Classically Black, part IV: Postmodernism

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When we talk about postmodernism in music, we’re generally referring to the period after World War II. Some of the hallmarks of postmodernism are an experimental approach to form, structure, and instrumental/vocal techniques, a distrust of historically-informed musical styles, and an aesthetic that borrows from and refers to popular music styles. Postmodernist music has taken on many different and sometimes-conflicting forms and philosophical narratives.

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Composer Tania León (b. 1943) draws on her Afro-Cuban heritage and its syncretic music traditions in her art and concert music.

The aria “Oh Yemanya” is from her opera Scourge of Hyancinths, whose libretto she co-authored with the Nigerian poet and playwright Wole Soyinka.

León says of this aria:

[Yemanya] is the same deity that my grandmother and my mother — if we were sick, then they would pray to this deity. If I had an exam, if I got to play in front of the public, everything was geared toward — all the sanctity and the blessing of this deity. Then this man has sent me something where this mother is praying to the same deity my family prayed to? This is the piece!

She is currently writing an opera about the Little Rock Nine, with a libretto by Henry Louis Gates, Jr.

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León with Soyinka (right) and Gates.

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Anthony Davis (b. 1951) has written several operas, including X, about Malcolm X:

His operas also include Amistad, about the 1839 slave-ship uprising, and The Central Park Five, premiering in summer 2019 at Long Beach Opera. 

Is Davis’s music syncretic? Does it incorporate styles of black music outside of the classical tradition?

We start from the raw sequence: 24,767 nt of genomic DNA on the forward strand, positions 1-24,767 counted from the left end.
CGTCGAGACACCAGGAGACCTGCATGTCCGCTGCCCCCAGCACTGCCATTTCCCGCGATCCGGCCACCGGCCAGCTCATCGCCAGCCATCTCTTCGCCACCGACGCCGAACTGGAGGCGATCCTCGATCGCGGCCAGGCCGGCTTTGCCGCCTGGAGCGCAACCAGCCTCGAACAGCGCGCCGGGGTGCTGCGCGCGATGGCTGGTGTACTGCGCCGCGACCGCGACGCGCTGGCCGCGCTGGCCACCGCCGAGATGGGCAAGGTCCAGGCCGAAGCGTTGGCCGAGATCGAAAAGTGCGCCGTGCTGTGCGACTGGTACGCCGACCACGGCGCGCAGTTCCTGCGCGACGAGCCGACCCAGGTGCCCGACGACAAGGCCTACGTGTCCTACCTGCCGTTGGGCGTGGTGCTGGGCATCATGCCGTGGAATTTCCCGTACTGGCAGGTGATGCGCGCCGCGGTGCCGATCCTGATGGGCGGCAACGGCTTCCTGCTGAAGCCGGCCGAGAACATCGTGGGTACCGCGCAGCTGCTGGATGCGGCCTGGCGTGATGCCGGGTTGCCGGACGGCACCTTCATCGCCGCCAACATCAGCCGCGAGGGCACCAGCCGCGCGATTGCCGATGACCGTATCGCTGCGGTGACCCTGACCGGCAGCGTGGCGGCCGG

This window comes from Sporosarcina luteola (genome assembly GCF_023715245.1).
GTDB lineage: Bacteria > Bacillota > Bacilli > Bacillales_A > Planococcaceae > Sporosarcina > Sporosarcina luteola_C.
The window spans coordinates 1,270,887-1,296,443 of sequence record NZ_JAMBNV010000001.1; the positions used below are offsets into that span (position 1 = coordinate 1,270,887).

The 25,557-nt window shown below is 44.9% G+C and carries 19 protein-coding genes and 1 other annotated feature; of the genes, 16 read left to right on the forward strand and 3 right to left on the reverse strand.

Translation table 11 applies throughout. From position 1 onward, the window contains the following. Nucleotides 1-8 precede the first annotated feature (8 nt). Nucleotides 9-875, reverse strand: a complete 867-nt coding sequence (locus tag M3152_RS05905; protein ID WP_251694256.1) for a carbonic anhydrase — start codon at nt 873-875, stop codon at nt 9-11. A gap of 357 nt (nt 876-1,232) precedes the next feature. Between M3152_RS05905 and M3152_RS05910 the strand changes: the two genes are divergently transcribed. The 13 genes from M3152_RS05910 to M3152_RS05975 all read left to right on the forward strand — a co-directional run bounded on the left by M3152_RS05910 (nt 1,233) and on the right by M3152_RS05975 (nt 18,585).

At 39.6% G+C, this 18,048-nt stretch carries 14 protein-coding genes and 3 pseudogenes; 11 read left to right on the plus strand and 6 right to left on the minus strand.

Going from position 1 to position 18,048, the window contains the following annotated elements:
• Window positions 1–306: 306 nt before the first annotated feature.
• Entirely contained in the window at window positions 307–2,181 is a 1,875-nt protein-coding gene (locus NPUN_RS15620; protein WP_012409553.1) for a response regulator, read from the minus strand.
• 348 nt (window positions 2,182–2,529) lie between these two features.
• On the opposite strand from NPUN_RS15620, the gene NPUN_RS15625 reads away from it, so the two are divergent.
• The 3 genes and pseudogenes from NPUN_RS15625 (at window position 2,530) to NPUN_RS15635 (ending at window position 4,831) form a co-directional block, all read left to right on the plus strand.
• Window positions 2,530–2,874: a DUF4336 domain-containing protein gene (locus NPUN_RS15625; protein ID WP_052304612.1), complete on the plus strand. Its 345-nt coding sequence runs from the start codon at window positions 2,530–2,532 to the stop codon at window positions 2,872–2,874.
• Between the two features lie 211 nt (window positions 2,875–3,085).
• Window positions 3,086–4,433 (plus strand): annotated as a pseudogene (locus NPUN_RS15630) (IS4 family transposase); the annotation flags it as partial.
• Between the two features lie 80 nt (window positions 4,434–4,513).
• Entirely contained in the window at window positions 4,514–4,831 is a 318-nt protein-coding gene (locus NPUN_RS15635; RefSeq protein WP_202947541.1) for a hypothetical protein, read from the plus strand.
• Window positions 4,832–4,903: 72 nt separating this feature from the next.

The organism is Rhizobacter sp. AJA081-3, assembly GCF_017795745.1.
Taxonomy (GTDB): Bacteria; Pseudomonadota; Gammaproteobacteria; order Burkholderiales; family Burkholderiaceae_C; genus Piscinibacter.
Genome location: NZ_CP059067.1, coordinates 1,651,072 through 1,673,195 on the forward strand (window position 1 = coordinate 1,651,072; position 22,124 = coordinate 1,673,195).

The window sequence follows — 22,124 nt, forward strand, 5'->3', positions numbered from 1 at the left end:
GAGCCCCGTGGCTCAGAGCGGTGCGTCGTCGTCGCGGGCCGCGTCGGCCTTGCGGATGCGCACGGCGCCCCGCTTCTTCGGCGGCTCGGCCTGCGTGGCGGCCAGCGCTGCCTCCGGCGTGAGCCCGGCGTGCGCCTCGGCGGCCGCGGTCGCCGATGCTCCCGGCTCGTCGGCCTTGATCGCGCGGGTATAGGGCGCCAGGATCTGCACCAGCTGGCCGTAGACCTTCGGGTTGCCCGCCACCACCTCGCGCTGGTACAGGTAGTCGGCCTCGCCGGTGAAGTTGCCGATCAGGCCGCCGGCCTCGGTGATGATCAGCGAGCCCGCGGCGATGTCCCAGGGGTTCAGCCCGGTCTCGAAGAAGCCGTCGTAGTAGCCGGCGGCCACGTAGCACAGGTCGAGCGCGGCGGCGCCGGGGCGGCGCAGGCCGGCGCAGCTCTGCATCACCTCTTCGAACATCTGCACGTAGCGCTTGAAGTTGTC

George Walker (1922-2018) and his son Gregory T.S. Walker (b. 1961 and also a composer) talk here about George’s work; Gregory performs his father’s violin piece Bleu:

The complete talk:

Anthony Braxton (b. 1945) incorporates elements of free jazz into his classical compositions:

A stunning piece, Yet Unheard, about the death of Sandra Bland, composed by Courtney Bryan (above) in 2016, with a libretto by Sharan Strange.

Black Opera

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Harry Lawrence Freeman (1869-1954).

Harry Lawrence Freeman, known in his lifetime as “the black Wagner,” was the first African-American opera composer to have a staged work successfully produced. Born in Cleveland, Freeman eventually moved to Harlem, where he taught music and established the Negro Grand Opera Company.

His opera 1914 Voodoo is about a love triangle on a Louisiana plantation during Reconstruction, one of whose participants is a “Voodoo queen,” Lolo. The New York Herald Tribune noted that the opera portrayed

typical Negro life in the days of slavery, while the music includes spirituals, chants, arias, tangoes and other dances, among these a ritualistic voodoo ceremony.

In 2015, the opera was revived for the first time since 1928 by the Harlem Opera Theatre, who performed it in a concert version at the Miller Theater at Columbia University.